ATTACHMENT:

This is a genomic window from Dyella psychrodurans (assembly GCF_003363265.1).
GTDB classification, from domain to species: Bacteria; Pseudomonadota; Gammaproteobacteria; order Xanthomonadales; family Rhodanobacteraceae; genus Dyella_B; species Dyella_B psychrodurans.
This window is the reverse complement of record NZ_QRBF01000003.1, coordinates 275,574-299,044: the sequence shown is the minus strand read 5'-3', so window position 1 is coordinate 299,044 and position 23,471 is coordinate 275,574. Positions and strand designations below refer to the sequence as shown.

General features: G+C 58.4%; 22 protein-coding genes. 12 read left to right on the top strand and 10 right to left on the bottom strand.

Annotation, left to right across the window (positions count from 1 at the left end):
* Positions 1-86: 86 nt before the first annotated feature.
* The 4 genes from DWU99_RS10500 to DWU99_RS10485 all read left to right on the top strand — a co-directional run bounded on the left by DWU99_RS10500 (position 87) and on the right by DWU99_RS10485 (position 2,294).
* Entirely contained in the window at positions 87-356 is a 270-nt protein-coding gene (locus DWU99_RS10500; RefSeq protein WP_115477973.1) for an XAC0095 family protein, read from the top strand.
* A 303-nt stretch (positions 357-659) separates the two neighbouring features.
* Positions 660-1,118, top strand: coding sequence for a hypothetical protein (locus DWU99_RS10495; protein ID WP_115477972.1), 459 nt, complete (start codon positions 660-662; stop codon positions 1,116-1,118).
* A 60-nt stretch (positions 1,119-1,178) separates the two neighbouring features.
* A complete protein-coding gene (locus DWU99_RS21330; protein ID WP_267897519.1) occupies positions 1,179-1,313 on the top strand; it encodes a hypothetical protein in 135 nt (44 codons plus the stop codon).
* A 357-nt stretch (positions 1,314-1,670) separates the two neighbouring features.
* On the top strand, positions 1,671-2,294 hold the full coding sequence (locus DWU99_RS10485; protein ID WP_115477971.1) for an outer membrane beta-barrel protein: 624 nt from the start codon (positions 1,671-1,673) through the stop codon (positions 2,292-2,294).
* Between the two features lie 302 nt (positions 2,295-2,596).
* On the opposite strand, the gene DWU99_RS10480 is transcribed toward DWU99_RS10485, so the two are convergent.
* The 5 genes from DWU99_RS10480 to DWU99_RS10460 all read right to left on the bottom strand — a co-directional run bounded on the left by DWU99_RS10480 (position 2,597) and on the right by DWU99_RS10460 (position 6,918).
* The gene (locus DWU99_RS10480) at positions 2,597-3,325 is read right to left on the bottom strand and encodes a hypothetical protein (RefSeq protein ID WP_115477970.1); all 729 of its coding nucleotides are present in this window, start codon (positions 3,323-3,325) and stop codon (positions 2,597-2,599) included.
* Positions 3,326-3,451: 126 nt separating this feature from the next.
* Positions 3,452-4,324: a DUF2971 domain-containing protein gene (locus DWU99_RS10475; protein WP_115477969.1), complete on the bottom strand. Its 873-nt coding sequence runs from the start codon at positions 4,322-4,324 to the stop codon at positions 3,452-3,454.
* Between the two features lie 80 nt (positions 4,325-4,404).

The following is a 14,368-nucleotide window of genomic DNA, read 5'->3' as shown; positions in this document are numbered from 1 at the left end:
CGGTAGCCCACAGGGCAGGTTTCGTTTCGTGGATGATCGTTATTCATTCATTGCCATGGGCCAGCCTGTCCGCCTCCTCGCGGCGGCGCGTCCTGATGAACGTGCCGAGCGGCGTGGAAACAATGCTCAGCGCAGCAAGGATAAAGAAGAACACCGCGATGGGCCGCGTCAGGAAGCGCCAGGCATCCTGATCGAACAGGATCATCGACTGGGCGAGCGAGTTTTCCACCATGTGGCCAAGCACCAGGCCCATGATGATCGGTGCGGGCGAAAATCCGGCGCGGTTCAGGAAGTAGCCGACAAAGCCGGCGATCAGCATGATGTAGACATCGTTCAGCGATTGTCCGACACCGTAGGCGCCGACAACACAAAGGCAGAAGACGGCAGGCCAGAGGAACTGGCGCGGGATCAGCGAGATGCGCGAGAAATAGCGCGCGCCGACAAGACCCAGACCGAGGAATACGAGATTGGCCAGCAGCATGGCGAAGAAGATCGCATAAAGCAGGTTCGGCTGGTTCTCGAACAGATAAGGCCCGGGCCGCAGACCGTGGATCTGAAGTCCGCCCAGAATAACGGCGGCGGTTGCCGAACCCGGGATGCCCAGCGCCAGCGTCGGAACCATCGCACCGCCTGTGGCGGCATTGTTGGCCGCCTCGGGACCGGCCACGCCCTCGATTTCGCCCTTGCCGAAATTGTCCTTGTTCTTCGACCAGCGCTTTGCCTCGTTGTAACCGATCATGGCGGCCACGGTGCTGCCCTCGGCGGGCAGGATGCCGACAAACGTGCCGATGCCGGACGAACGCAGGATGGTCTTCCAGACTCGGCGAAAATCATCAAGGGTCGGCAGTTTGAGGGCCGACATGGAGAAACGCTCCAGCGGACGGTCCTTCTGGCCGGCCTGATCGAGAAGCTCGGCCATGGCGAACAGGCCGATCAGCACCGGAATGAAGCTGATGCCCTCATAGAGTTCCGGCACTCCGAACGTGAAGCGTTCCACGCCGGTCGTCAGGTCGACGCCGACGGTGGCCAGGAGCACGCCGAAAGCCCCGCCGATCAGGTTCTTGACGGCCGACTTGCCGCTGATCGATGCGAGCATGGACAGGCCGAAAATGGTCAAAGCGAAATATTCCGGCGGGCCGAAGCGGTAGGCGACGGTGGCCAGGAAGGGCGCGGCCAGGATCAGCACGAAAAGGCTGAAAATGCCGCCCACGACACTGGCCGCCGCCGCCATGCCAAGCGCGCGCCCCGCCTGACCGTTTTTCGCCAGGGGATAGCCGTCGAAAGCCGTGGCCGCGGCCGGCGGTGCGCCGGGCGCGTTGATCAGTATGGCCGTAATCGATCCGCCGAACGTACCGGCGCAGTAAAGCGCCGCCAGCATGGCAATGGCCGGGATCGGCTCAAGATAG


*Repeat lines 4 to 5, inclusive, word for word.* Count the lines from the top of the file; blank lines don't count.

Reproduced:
General features: G+C 58.4%; 22 protein-coding genes. 12 read left to right on the top strand and 10 right to left on the bottom strand.

Annotation, left to right across the window (positions count from 1 at the left end):